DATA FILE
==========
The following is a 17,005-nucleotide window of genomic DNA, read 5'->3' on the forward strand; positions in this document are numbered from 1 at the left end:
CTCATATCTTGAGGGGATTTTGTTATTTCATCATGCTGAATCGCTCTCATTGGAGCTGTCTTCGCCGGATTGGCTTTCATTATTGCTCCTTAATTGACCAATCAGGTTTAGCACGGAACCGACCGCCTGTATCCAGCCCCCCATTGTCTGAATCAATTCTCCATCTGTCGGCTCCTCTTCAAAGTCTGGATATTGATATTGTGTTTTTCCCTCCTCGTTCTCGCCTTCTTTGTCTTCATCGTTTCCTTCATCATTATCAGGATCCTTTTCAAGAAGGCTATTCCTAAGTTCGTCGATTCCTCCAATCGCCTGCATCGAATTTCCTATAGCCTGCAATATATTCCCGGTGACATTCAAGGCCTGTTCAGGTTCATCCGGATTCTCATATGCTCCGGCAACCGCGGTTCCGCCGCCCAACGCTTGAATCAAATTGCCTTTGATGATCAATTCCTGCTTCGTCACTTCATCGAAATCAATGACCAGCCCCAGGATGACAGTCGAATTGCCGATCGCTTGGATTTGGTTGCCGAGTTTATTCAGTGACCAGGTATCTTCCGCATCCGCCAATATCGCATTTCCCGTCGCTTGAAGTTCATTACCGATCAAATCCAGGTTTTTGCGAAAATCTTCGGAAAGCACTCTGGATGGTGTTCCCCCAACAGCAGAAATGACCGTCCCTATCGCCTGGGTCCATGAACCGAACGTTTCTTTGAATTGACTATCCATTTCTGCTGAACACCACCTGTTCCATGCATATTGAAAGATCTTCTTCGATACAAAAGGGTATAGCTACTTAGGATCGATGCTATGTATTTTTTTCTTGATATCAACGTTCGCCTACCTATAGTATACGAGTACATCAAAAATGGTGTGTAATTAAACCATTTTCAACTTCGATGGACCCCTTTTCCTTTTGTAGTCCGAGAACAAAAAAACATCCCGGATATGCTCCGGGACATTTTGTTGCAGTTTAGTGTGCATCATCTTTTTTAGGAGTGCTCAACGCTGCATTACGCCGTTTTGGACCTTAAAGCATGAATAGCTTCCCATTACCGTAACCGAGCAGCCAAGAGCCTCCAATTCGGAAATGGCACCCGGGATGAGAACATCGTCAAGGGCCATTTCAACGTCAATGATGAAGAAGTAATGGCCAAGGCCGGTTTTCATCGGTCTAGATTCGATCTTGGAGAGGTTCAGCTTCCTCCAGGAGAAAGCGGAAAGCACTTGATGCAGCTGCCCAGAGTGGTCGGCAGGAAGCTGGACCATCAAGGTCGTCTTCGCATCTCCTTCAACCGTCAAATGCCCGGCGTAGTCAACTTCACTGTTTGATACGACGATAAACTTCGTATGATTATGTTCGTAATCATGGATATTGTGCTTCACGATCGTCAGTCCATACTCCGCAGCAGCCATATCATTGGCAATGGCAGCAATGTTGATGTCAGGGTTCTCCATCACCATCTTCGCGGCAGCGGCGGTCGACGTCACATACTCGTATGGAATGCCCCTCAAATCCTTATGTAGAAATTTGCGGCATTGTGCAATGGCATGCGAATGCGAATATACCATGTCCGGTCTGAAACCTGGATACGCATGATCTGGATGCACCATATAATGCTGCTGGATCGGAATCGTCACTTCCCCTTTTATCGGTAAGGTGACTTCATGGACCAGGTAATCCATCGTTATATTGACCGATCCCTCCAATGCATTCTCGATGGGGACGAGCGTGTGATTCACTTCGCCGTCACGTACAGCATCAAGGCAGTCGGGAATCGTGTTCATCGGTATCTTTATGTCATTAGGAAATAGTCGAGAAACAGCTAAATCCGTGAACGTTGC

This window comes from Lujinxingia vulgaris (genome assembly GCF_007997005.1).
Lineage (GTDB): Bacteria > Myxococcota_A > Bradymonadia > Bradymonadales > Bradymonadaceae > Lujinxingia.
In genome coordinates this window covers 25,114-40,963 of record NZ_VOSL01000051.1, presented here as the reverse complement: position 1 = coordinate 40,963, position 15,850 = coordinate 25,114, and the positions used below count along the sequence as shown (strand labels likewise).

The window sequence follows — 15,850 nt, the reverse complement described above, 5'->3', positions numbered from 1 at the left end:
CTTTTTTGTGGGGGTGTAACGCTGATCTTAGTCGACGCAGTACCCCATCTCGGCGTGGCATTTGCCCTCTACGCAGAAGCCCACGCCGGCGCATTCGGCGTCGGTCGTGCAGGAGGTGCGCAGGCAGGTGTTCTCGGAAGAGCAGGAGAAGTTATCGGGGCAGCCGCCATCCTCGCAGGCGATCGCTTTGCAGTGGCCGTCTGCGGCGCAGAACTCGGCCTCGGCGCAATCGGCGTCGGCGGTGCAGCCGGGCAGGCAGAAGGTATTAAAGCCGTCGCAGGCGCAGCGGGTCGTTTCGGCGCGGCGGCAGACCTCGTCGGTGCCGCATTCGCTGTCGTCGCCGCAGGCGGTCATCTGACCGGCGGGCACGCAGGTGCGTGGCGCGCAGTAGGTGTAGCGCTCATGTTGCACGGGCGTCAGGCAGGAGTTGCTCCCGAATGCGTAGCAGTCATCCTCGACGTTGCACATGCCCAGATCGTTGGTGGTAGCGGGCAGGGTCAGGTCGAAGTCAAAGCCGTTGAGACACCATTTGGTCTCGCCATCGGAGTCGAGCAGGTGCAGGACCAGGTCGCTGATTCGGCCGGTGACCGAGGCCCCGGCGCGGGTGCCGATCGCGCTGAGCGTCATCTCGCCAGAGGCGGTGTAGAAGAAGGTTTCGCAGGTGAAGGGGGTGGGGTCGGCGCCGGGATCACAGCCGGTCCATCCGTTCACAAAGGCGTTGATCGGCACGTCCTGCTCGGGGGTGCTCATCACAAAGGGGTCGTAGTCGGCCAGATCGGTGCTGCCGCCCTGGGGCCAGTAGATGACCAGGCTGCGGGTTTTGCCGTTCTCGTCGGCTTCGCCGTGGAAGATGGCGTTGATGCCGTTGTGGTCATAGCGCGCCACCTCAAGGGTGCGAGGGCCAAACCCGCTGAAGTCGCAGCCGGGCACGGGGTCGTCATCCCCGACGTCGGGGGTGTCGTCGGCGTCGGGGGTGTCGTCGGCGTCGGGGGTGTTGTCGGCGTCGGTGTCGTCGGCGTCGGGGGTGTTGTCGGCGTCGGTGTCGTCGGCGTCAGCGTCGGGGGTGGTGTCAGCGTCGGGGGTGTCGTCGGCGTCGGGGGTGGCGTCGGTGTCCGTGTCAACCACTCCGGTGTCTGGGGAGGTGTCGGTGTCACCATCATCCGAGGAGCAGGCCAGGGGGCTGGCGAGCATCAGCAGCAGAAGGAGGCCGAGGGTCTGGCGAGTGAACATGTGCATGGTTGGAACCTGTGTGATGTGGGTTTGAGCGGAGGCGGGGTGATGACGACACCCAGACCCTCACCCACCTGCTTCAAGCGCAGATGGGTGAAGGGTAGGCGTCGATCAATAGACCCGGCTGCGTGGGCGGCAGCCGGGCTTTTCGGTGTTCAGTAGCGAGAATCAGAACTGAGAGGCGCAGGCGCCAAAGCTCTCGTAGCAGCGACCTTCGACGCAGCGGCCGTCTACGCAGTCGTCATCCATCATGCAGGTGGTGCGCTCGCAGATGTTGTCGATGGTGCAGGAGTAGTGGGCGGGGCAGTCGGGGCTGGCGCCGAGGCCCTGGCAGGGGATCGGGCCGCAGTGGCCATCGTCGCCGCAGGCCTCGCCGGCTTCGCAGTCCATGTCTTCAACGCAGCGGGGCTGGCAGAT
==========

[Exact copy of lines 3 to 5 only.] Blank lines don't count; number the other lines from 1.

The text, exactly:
This window comes from Lujinxingia vulgaris (genome assembly GCF_007997005.1).
Lineage (GTDB): Bacteria > Myxococcota_A > Bradymonadia > Bradymonadales > Bradymonadaceae > Lujinxingia.
In genome coordinates this window covers 25,114-40,963 of record NZ_VOSL01000051.1, presented here as the reverse complement: position 1 = coordinate 40,963, position 15,850 = coordinate 25,114, and the positions used below count along the sequence as shown (strand labels likewise).